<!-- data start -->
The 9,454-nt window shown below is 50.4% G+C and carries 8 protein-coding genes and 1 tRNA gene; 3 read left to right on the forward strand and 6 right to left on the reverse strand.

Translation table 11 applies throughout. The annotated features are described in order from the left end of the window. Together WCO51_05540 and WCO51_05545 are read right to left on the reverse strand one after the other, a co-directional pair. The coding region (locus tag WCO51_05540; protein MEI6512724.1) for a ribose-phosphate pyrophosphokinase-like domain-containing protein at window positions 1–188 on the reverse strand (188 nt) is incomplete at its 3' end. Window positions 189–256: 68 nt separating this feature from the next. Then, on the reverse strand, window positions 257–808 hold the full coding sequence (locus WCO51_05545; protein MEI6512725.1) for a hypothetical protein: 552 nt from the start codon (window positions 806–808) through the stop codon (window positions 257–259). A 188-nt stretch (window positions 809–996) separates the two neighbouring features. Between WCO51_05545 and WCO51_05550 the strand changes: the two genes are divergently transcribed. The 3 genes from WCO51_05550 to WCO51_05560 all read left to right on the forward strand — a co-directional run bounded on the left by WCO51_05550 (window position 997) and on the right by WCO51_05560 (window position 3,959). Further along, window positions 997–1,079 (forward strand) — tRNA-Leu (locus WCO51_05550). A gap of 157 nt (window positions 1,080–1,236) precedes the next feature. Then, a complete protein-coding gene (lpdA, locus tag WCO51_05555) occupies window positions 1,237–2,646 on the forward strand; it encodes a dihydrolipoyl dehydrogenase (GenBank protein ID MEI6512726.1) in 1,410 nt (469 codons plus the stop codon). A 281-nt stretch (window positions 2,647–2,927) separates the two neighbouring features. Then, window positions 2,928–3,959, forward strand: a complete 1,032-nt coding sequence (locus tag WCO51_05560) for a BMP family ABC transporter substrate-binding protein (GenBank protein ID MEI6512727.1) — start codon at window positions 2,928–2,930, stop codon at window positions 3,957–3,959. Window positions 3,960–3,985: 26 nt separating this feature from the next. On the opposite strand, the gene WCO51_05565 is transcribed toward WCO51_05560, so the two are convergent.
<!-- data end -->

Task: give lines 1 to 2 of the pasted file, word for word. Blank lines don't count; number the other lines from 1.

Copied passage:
The 9,454-nt window shown below is 50.4% G+C and carries 8 protein-coding genes and 1 tRNA gene; 3 read left to right on the forward strand and 6 right to left on the reverse strand.

Translation table 11 applies throughout. The annotated features are described in order from the left end of the window. Together WCO51_05540 and WCO51_05545 are read right to left on the reverse strand one after the other, a co-directional pair. The coding region (locus tag WCO51_05540; protein MEI6512724.1) for a ribose-phosphate pyrophosphokinase-like domain-containing protein at window positions 1–188 on the reverse strand (188 nt) is incomplete at its 3' end. Window positions 189–256: 68 nt separating this feature from the next. Then, on the reverse strand, window positions 257–808 hold the full coding sequence (locus WCO51_05545; protein MEI6512725.1) for a hypothetical protein: 552 nt from the start codon (window positions 806–808) through the stop codon (window positions 257–259). A 188-nt stretch (window positions 809–996) separates the two neighbouring features. Between WCO51_05545 and WCO51_05550 the strand changes: the two genes are divergently transcribed. The 3 genes from WCO51_05550 to WCO51_05560 all read left to right on the forward strand — a co-directional run bounded on the left by WCO51_05550 (window position 997) and on the right by WCO51_05560 (window position 3,959). Further along, window positions 997–1,079 (forward strand) — tRNA-Leu (locus WCO51_05550). A gap of 157 nt (window positions 1,080–1,236) precedes the next feature. Then, a complete protein-coding gene (lpdA, locus tag WCO51_05555) occupies window positions 1,237–2,646 on the forward strand; it encodes a dihydrolipoyl dehydrogenase (GenBank protein ID MEI6512726.1) in 1,410 nt (469 codons plus the stop codon). A 281-nt stretch (window positions 2,647–2,927) separates the two neighbouring features. Then, window positions 2,928–3,959, forward strand: a complete 1,032-nt coding sequence (locus tag WCO51_05560) for a BMP family ABC transporter substrate-binding protein (GenBank protein ID MEI6512727.1) — start codon at window positions 2,928–2,930, stop codon at window positions 3,957–3,959. Window positions 3,960–3,985: 26 nt separating this feature from the next. On the opposite strand, the gene WCO51_05565 is transcribed toward WCO51_05560, so the two are convergent.